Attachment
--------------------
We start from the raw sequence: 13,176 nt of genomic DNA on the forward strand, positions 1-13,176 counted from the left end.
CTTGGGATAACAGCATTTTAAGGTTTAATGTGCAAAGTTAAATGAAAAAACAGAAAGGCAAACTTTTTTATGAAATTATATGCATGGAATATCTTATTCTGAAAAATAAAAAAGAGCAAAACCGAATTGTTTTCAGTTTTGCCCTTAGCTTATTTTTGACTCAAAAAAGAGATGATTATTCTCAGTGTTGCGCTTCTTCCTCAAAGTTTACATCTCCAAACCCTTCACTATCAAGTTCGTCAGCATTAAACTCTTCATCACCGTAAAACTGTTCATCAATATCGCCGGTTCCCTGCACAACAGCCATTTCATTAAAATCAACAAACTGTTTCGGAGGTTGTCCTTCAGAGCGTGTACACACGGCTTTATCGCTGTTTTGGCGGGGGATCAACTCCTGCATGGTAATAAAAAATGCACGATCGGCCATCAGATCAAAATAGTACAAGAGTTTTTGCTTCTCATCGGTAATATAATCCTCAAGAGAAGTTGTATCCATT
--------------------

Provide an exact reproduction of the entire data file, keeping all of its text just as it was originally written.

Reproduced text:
We start from the raw sequence: 13,176 nt of genomic DNA on the forward strand, positions 1-13,176 counted from the left end.
CTTGGGATAACAGCATTTTAAGGTTTAATGTGCAAAGTTAAATGAAAAAACAGAAAGGCAAACTTTTTTATGAAATTATATGCATGGAATATCTTATTCTGAAAAATAAAAAAGAGCAAAACCGAATTGTTTTCAGTTTTGCCCTTAGCTTATTTTTGACTCAAAAAAGAGATGATTATTCTCAGTGTTGCGCTTCTTCCTCAAAGTTTACATCTCCAAACCCTTCACTATCAAGTTCGTCAGCATTAAACTCTTCATCACCGTAAAACTGTTCATCAATATCGCCGGTTCCCTGCACAACAGCCATTTCATTAAAATCAACAAACTGTTTCGGAGGTTGTCCTTCAGAGCGTGTACACACGGCTTTATCGCTGTTTTGGCGGGGGATCAACTCCTGCATGGTAATAAAAAATGCACGATCGGCCATCAGATCAAAATAGTACAAGAGTTTTTGCTTCTCATCGGTAATATAATCCTCAAGAGAAGTTGTATCCATT